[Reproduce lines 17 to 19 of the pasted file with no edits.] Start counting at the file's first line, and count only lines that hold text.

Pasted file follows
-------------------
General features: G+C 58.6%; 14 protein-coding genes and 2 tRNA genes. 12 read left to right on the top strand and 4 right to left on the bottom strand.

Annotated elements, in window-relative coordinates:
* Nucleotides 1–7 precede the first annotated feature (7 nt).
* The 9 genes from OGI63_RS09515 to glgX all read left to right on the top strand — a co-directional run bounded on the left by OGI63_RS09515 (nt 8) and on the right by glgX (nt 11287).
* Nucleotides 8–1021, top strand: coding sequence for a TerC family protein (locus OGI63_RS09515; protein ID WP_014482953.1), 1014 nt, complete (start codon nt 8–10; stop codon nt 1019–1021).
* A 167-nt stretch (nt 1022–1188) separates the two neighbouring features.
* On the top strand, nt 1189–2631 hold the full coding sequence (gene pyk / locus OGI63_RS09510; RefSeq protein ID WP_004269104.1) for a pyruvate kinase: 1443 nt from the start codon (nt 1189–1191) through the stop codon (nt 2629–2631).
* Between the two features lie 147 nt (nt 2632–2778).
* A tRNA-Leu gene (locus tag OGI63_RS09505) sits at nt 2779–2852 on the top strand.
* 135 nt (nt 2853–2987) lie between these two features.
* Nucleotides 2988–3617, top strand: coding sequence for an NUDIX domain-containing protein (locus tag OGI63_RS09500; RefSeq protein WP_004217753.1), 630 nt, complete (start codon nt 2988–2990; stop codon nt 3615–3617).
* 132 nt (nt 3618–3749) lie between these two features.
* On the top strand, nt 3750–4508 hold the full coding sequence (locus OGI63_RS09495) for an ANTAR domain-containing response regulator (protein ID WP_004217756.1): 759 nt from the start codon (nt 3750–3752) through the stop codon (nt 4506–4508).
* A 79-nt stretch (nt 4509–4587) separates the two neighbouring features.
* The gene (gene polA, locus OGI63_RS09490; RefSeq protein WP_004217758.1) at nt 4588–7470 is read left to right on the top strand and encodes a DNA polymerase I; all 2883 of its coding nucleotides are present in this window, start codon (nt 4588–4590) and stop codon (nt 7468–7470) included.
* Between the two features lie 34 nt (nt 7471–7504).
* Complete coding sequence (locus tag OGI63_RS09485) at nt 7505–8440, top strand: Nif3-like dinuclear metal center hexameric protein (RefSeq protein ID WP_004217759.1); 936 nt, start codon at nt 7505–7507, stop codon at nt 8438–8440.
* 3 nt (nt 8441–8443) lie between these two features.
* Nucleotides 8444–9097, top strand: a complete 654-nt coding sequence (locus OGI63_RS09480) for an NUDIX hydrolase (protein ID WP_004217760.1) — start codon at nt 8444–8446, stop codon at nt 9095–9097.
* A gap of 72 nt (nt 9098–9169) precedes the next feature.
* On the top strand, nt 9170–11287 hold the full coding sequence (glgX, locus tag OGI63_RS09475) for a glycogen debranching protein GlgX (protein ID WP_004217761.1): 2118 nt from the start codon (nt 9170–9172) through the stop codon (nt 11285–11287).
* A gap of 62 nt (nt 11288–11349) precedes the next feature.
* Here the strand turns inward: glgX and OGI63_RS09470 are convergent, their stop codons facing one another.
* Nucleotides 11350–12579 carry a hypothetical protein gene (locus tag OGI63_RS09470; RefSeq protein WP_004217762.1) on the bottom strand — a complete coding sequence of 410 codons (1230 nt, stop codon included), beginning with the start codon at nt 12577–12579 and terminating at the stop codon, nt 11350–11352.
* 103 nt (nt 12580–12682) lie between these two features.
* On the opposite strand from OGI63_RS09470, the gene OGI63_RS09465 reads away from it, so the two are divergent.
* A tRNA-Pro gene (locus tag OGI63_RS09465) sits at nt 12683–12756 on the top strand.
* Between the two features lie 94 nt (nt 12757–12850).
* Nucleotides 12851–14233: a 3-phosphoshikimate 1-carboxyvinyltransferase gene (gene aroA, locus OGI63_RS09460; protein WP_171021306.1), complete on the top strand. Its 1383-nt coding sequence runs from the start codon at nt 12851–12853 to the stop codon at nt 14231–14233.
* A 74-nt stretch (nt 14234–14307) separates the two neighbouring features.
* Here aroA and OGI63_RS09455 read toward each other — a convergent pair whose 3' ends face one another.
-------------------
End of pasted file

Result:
* Complete coding sequence (locus tag OGI63_RS09485) at nt 7505–8440, top strand: Nif3-like dinuclear metal center hexameric protein (RefSeq protein ID WP_004217759.1); 936 nt, start codon at nt 7505–7507, stop codon at nt 8438–8440.
* 3 nt (nt 8441–8443) lie between these two features.
* Nucleotides 8444–9097, top strand: a complete 654-nt coding sequence (locus OGI63_RS09480) for an NUDIX hydrolase (protein ID WP_004217760.1) — start codon at nt 8444–8446, stop codon at nt 9095–9097.